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Legislative Council elections 2016

Romance author Roy Kwong wants Hong Kong’s Legislative Council to tell a better story

PUBLISHED : Wednesday, 20 July, 2016, 10:35pm
UPDATED : Wednesday, 20 July, 2016, 11:53pm

Long before he became the city’s youngest district councillor aged 24, Roy Kwong Chun-yu had always dreamt of becoming a writer.

That dream is now a reality. He has sold tens of thousands of copies of seven books of love stories and prose. Now Kwong, 33, is turning the page to another ambition: to win hearts and minds for a “super seat” in the Legislative Council elections.

Kwong believes his standing as an author gives him a fair chance at success – at the very least with his readers.

“At least my works and my writing on Facebook over the years have shown to people that Kwong Chun-yu is made of flesh and blood and is not a bad guy,” Kwong, a three-term district councillor, said. “But I won’t be too optimistic,” he added modestly.

While some might dismiss Kwong's writing as sappy and his appeal as limited – some even mockingly imitate his peculiar writing style online, calling it “Kwong-style” – his Democratic Party colleagues know better as their internal polls show him getting high popularity.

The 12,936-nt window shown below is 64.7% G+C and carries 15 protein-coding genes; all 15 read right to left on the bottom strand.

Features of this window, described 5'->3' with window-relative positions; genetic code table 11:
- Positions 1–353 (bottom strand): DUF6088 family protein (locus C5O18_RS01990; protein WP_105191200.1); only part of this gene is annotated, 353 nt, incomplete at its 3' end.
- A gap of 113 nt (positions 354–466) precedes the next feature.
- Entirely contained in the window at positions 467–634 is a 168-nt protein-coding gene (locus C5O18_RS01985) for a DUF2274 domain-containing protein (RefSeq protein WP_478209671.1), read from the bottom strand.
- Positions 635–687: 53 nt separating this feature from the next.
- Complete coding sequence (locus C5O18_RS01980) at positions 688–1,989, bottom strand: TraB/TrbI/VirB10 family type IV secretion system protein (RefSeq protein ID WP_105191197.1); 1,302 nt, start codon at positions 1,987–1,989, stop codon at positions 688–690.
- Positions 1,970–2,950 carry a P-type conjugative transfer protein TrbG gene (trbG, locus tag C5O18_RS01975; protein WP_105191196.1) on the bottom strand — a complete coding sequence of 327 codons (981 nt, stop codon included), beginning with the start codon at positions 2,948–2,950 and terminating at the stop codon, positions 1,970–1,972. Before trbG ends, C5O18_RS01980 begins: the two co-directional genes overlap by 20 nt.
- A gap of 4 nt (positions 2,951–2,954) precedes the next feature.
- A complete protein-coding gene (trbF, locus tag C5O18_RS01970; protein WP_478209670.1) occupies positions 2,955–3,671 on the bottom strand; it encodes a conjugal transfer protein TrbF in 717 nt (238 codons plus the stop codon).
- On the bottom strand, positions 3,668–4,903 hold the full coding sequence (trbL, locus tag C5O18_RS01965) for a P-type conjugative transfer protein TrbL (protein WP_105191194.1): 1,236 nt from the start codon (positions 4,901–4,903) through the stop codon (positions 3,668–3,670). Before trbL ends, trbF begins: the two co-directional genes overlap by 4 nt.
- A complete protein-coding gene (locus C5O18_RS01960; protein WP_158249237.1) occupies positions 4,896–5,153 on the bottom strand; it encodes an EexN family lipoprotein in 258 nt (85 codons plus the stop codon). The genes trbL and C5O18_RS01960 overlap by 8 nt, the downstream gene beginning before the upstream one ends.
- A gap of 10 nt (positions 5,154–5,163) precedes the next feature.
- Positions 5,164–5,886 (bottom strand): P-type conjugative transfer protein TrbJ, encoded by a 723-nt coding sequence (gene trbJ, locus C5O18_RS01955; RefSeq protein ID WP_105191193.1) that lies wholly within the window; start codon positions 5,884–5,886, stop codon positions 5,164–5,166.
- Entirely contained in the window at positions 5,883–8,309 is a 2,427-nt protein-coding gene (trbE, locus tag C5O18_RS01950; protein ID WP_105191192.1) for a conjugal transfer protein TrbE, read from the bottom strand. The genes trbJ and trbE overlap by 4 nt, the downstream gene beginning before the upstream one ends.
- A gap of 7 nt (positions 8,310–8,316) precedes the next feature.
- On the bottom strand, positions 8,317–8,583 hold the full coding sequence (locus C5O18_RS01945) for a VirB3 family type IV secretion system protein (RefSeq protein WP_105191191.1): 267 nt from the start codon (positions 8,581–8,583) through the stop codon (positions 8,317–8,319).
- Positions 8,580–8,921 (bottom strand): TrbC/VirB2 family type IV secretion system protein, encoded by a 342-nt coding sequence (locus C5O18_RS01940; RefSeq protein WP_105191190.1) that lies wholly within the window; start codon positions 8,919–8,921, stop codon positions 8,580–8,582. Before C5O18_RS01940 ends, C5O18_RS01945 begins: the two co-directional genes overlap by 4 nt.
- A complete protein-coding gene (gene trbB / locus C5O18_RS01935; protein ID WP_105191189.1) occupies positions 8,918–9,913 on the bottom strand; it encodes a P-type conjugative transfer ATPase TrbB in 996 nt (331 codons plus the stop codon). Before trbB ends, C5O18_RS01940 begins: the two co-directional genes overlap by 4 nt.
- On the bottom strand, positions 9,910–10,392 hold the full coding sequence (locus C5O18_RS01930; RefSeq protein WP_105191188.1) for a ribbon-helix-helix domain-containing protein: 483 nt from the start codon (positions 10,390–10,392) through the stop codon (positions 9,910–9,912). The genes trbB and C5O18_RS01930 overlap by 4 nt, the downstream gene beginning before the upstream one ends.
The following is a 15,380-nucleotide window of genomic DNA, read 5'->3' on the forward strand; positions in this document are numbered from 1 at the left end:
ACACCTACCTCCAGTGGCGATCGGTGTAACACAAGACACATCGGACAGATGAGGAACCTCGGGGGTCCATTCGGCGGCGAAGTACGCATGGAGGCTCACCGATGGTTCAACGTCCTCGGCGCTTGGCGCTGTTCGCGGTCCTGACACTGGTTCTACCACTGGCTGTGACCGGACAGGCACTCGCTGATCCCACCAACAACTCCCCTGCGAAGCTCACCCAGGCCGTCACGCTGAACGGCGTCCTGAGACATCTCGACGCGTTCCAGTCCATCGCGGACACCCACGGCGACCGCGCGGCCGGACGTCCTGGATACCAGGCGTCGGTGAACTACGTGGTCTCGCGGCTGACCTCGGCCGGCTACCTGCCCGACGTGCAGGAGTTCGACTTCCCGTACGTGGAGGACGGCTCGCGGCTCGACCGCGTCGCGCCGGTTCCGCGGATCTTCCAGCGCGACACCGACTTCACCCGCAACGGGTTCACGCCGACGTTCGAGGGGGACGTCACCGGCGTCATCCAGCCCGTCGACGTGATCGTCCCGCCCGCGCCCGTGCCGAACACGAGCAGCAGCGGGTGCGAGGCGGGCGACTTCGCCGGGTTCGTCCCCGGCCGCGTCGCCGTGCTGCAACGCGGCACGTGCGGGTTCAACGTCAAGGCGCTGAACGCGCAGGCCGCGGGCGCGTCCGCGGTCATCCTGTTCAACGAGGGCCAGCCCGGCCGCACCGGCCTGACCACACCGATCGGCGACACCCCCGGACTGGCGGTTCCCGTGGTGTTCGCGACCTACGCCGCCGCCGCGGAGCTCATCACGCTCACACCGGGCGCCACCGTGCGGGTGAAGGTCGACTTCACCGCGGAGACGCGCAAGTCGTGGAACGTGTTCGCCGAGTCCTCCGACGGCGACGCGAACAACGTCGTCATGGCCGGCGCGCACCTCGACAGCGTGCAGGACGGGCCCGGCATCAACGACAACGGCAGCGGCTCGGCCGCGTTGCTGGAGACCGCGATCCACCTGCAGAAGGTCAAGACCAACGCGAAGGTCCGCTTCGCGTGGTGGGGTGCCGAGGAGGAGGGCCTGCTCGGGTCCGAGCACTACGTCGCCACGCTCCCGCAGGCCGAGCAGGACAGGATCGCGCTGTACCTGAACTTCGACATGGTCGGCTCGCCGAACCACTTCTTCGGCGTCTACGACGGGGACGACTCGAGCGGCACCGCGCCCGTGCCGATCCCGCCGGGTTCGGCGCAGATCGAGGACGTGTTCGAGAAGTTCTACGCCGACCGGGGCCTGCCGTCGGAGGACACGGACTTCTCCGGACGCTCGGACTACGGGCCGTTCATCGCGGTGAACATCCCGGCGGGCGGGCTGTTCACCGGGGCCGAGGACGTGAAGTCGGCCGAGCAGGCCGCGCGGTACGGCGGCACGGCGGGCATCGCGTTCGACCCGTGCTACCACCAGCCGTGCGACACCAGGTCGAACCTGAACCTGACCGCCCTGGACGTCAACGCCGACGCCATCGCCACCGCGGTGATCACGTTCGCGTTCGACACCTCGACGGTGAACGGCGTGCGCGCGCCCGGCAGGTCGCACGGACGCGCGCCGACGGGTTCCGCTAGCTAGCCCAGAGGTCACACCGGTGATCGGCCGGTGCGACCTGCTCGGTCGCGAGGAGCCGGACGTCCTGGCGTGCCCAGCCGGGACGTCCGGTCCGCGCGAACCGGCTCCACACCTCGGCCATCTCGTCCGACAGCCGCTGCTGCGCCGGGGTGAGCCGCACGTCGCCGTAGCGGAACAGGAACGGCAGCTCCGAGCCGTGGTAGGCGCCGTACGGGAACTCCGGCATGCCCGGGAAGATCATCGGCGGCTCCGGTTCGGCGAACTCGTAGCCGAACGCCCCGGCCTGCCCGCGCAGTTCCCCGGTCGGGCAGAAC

He said it was with the mind of a writer that he dealt with his district work, and the 2,000 cases he received every year. “I humbly listen to my residents seeking help, and treat them as fascinating stories,” he said.

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But he stressed the work in Yuen Long was no romance. For example, he recalled recently helping a single-parent family who were threatened by triads over a land dispute.

Kwong has never left the Yuen Long public housing estate where he grew up, as the three jobs he has done so far were connected to the area. His first job was as an assistant in a youth centre.

“One day, I saw a three-year-old boy hanging around in our centre during lunch hour and he had no lunch,” he recalled. “I took him to look for his mother and when we found her, she said: ‘It’s none of your business. You’re not a social worker.’ Then I realised I needed to be in a better capacity to help

people.”

He then changed jobs to work as an assistant to Democratic Party district councillor Zachary Wong Wai-yin and won the district council election in 2007.

If he is elected in September, Kwong said he hoped to serve as a bridge between the legislature and the masses, because he thought politicians lately had failed to make the public understand what the fights in Legco were about.

He said late American president Abraham Lincoln was his inspiration. “Lincoln was a companionable politician and he was very good at getting his political messages across to the ordinary people,” he said. “I want to try doing the same, to make people interested in politics.”